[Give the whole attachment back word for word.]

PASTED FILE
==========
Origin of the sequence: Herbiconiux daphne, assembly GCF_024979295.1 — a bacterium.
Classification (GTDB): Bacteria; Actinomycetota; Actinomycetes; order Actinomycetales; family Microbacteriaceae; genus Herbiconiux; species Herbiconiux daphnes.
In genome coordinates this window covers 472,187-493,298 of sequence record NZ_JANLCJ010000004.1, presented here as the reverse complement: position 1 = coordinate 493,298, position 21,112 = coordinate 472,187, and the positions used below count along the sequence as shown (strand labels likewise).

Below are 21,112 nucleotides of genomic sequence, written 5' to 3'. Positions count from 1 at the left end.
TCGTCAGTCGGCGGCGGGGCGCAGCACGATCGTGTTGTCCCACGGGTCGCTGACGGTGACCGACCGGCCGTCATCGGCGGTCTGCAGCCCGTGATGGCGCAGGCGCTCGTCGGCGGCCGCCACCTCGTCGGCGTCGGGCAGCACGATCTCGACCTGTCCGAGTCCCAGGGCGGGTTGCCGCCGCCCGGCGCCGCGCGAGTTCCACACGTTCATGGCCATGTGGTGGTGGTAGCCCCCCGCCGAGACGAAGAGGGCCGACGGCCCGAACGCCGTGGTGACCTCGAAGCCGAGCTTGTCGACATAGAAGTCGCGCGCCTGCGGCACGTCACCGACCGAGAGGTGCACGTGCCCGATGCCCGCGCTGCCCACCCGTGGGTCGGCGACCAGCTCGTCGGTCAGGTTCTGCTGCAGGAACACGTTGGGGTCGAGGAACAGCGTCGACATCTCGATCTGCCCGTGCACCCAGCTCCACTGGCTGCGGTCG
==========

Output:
Origin of the sequence: Herbiconiux daphne, assembly GCF_024979295.1 — a bacterium.
Classification (GTDB): Bacteria; Actinomycetota; Actinomycetes; order Actinomycetales; family Microbacteriaceae; genus Herbiconiux; species Herbiconiux daphnes.
In genome coordinates this window covers 472,187-493,298 of sequence record NZ_JANLCJ010000004.1, presented here as the reverse complement: position 1 = coordinate 493,298, position 21,112 = coordinate 472,187, and the positions used below count along the sequence as shown (strand labels likewise).

Below are 21,112 nucleotides of genomic sequence, written 5' to 3'. Positions count from 1 at the left end.
TCGTCAGTCGGCGGCGGGGCGCAGCACGATCGTGTTGTCCCACGGGTCGCTGACGGTGACCGACCGGCCGTCATCGGCGGTCTGCAGCCCGTGATGGCGCAGGCGCTCGTCGGCGGCCGCCACCTCGTCGGCGTCGGGCAGCACGATCTCGACCTGTCCGAGTCCCAGGGCGGGTTGCCGCCGCCCGGCGCCGCGCGAGTTCCACACGTTCATGGCCATGTGGTGGTGGTAGCCCCCCGCCGAGACGAAGAGGGCCGACGGCCCGAACGCCGTGGTGACCTCGAAGCCGAGCTTGTCGACATAGAAGTCGCGCGCCTGCGGCACGTCACCGACCGAGAGGTGCACGTGCCCGATGCCCGCGCTGCCCACCCGTGGGTCGGCGACCAGCTCGTCGGTCAGGTTCTGCTGCAGGAACACGTTGGGGTCGAGGAACAGCGTCGACATCTCGATCTGCCCGTGCACCCAGCTCCACTGGCTGCGGTCG